Petra Church South Aisle
The Petra Church ruins were first detected in 1973, during a sub-surface survey directed by Dr. Philip C. Hammond of the University of Utah. At that time, many of Petra’s sites were completely buried beneath desert sand and rubble debris. By 1990, ACOR archaeologist Kenneth W. Russell was able to identify the building as a Byzantine Era Church. When he began clearing debris from the floor, he immediately noted the importance of preserving the abundant mosaic tile tesserae.
Most of the south aisle is occupied by the Mosaic of the Seasons— so called due to the four figures in the central column. Greek inscriptions identify these panels as personifications of the Seasons. At the east end of the south aisle (top right of the aerial photograph) pairs of animals are depicted in roundels.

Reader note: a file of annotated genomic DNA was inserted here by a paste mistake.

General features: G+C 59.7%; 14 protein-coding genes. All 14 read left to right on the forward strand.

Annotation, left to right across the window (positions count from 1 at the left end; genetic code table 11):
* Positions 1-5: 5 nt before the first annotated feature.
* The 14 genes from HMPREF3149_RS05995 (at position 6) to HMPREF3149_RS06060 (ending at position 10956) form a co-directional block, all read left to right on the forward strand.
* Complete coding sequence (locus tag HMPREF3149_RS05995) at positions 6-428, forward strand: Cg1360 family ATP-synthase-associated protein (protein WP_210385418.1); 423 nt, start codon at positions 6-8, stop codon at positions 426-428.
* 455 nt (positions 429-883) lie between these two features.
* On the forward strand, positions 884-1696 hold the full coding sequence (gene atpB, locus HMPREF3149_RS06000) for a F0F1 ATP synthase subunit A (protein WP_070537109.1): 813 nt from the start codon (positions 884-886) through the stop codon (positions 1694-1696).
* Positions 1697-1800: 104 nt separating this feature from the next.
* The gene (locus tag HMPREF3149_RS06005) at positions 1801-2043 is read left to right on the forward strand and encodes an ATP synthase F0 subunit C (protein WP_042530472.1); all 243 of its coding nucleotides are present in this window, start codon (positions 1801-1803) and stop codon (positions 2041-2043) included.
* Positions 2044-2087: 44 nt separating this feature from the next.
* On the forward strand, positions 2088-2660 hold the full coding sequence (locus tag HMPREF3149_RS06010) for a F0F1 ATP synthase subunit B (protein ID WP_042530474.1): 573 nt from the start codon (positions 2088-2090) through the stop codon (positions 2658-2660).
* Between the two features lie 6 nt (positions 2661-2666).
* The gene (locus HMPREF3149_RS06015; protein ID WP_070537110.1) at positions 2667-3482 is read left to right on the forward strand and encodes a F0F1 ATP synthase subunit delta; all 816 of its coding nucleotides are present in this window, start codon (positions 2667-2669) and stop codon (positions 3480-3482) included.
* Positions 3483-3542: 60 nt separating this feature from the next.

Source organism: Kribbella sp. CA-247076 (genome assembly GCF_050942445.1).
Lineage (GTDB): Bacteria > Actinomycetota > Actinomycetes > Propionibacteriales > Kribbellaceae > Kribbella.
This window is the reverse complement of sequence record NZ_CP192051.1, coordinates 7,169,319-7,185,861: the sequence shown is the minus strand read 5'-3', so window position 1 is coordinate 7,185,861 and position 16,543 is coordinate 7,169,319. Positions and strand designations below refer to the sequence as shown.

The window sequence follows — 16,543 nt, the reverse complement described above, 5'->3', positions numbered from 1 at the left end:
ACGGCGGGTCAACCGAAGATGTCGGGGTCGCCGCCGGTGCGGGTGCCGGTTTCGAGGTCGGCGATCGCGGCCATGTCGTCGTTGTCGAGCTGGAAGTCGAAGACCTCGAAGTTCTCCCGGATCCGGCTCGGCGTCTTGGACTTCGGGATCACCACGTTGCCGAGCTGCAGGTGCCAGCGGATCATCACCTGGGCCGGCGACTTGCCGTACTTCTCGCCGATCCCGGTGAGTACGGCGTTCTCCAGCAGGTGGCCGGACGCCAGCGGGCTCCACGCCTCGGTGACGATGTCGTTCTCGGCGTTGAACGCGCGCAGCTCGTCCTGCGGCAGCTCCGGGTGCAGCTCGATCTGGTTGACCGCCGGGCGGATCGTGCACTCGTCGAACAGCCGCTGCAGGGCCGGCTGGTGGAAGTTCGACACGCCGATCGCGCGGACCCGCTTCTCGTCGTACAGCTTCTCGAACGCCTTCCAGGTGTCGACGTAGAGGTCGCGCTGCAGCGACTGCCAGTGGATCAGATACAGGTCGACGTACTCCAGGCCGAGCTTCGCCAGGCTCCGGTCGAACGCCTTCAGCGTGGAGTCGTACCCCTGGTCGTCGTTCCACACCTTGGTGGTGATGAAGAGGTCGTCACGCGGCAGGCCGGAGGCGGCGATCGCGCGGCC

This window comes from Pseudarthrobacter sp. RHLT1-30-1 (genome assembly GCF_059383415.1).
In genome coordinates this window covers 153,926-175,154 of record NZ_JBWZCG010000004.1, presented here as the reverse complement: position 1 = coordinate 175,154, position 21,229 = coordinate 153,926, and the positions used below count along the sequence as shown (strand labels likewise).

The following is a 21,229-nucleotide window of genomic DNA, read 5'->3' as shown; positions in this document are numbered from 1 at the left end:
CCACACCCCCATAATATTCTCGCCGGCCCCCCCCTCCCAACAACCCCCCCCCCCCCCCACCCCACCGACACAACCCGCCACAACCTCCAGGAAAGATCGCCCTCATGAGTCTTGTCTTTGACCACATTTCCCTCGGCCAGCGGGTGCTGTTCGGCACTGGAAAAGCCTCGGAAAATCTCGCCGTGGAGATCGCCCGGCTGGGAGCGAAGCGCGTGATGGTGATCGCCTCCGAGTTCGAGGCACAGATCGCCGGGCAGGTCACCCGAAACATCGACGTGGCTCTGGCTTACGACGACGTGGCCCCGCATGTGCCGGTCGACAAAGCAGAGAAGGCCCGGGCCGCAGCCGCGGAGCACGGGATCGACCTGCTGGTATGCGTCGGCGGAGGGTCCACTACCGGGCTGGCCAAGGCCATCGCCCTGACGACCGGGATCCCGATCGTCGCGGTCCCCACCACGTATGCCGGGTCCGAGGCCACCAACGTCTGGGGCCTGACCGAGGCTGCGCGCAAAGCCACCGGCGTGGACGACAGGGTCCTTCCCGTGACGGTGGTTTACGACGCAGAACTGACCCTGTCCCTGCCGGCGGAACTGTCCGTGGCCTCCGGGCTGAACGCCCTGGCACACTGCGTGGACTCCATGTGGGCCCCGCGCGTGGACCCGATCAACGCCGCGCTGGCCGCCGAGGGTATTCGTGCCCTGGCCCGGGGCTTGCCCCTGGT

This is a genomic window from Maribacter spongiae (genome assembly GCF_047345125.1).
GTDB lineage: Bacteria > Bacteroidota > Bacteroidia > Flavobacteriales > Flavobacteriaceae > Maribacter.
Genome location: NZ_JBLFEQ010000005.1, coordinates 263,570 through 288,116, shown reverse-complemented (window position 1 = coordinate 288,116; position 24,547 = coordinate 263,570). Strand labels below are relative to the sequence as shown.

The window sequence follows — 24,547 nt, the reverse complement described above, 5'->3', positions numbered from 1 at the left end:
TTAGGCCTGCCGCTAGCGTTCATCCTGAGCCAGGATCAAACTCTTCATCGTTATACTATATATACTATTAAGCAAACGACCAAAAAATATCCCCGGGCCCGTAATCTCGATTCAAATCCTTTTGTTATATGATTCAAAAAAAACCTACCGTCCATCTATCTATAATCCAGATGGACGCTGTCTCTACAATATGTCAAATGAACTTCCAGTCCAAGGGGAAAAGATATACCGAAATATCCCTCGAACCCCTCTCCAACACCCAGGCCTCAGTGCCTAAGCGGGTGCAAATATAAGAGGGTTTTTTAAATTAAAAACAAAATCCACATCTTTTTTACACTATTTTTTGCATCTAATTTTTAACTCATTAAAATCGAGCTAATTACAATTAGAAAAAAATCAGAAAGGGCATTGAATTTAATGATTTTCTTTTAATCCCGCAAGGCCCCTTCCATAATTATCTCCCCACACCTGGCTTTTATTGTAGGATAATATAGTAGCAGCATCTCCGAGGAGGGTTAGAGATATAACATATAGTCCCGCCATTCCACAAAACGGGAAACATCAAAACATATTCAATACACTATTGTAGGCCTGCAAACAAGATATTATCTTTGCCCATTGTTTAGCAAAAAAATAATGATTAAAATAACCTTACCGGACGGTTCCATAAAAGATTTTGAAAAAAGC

Several of these mosaic tiles have been “adopted” by private donors. In the South Aisle, donors generously contributed $5000 per panel to conserve the unique mosaic designs. To read more about the many people who have donated to this campaign (often making their contributions in honor of loved ones), please see the link below. Thanks to our generous donors, ACOR was able to implement a long-term preservation plan for the site involving archaeological excavation, conservation and stabilization, and finally the construction of a protective shelter.